Homeowners facing foreclosure have a number of options, one of which is doing a short sale. Some people, depending on their situation, may allow a property to go into foreclosure instead of attempting a short sale. One reason is they don't have any expectations of saving the property so walking away is an easy solution. By accepting a short sale, the lender can avoid a lengthy and costly foreclosure, and the owner is able to pay off the loan for less than what he owes. The primary consideration above all is the affect both can have on your credit score.
The Basics Of A Short Sale
The concept of a short sale is fairly simple. A short sale occurs when the sale proceeds of a property fall short of what the owner still owes on the mortgage. Many lenders will agree to accept the proceeds of a short sale and forgive the rest of what is owed on the mortgage when the owner cannot make the mortgage payments. A few words of warning are in order. Not every lender will negotiate a short sale. If for example your payments are current, yet you foresee imminent cash flow problems arising that will affect your ability to make your monthly mortgage payment. Lenders have no interest in negotiation unless your payments are several months late. Another consideration is you may be held liable for taxes on the difference between the sale amount and the original loan amount. Short sales require nerves of steel.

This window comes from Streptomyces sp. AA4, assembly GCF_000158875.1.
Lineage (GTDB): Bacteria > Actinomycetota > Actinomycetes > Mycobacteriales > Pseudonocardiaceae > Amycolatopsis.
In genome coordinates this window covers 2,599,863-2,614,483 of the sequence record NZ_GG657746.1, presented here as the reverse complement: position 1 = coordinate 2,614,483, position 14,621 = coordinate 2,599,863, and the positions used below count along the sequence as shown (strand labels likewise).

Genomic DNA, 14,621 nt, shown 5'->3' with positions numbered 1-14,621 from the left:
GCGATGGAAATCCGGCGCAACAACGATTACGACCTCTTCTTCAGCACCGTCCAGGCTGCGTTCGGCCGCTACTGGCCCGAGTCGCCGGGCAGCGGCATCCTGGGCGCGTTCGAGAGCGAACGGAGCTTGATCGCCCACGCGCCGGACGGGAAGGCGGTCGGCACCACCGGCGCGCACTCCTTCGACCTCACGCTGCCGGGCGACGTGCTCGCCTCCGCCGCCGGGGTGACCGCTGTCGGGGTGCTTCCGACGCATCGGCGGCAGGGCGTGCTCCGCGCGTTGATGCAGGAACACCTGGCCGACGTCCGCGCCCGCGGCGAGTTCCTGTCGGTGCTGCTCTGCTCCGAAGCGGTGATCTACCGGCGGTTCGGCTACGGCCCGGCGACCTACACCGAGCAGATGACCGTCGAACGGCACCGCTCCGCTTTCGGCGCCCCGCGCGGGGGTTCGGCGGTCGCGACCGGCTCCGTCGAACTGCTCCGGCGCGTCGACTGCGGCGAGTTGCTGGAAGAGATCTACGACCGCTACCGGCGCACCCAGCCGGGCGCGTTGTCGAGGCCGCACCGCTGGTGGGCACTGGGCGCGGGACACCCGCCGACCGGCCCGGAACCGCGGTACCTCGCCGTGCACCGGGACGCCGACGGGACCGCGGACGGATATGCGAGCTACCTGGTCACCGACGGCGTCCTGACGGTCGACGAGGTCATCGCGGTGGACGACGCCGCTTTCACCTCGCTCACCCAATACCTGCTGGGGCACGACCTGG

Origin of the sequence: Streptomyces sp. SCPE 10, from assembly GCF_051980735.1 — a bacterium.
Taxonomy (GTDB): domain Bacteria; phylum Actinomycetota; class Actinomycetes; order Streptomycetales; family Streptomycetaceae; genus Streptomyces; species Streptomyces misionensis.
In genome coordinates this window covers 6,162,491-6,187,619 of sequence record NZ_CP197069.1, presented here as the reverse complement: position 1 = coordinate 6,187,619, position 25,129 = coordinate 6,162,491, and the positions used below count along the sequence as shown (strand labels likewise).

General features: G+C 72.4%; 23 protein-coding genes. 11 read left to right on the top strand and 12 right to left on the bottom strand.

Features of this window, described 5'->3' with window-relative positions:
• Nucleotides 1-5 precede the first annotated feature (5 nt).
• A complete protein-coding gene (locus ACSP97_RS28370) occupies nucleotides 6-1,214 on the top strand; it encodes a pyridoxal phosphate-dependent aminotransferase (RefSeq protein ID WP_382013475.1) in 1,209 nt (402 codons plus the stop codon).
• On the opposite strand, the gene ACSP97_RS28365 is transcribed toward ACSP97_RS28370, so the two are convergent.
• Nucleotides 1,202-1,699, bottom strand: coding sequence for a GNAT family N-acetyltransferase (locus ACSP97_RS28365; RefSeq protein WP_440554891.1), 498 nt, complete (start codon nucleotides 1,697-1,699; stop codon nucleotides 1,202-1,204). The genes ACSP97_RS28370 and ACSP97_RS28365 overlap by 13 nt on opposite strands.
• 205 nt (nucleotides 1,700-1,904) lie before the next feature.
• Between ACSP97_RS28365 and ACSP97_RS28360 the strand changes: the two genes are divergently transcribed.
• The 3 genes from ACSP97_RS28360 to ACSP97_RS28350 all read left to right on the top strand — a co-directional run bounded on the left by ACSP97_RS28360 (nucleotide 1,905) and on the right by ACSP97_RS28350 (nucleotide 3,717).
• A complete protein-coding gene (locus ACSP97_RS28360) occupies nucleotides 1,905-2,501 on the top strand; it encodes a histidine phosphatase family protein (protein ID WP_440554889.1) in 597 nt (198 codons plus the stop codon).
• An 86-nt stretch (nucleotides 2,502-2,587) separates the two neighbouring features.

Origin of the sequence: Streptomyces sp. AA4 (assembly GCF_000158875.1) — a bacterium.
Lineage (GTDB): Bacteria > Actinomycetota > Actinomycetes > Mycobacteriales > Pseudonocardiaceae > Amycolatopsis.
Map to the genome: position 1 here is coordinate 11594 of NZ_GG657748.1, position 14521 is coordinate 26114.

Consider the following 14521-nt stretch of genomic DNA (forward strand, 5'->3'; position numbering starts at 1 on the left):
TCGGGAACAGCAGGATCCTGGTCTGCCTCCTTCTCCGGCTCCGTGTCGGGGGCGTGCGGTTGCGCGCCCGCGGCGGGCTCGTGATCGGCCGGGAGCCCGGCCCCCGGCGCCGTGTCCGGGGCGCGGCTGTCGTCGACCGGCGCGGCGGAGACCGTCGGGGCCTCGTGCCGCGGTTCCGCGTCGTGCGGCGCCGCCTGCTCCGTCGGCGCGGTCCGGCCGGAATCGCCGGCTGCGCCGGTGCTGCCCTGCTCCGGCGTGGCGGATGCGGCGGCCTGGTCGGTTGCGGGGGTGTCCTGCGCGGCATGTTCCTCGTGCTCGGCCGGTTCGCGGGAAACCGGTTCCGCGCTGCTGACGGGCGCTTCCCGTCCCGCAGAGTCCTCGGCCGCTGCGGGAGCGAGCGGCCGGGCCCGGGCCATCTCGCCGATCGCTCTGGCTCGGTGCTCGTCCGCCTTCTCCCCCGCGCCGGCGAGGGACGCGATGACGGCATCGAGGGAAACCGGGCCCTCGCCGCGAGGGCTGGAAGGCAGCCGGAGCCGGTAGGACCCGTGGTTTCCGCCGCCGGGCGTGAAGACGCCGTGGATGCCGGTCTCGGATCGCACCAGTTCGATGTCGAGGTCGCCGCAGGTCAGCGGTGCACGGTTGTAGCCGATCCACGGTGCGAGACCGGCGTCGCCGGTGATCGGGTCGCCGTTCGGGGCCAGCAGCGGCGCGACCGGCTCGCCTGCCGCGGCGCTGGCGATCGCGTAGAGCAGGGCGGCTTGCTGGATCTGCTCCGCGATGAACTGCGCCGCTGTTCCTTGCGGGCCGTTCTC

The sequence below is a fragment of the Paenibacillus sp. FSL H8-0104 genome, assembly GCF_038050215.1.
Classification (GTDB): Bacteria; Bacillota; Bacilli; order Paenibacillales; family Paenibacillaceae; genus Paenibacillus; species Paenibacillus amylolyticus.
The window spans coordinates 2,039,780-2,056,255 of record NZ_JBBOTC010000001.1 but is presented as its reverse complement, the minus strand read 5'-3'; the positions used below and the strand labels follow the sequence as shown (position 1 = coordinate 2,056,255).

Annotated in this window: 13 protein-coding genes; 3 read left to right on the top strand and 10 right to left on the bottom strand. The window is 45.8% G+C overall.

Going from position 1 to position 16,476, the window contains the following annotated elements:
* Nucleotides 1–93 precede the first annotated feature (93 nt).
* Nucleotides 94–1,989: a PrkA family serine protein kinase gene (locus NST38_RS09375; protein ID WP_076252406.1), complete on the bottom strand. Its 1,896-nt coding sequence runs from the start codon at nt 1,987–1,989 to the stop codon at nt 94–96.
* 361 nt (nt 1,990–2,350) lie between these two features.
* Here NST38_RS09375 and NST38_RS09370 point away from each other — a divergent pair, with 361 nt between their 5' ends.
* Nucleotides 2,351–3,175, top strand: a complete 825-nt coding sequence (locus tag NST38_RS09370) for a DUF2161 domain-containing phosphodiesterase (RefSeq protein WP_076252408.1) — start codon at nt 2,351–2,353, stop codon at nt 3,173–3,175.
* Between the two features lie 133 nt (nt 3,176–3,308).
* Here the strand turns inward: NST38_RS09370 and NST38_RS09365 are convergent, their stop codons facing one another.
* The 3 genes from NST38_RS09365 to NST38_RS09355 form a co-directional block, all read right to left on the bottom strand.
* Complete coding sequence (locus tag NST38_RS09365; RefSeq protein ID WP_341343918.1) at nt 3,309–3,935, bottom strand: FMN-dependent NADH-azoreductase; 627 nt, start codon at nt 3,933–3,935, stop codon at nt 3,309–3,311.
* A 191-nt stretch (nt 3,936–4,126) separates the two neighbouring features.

The Credit Affects
Without a doubt sellers will incur more damage on their credit report by going through foreclosure. Typically your credit score will take plunge between 200 to 300 points.
Short sales have a far less damaging affect on a seller's credit report. Credit scores typically lose between 80 to 100 points. What happens to your credit down the road? It is takes around three years after a foreclosure before a lender will offer a sensible interest rate, whereas for a person who went through a short sale typically waits around 18 months to buy another home at a good interest rate.
Salvaging your credit should always be the primary concern when making the decision between a short sale and foreclosure.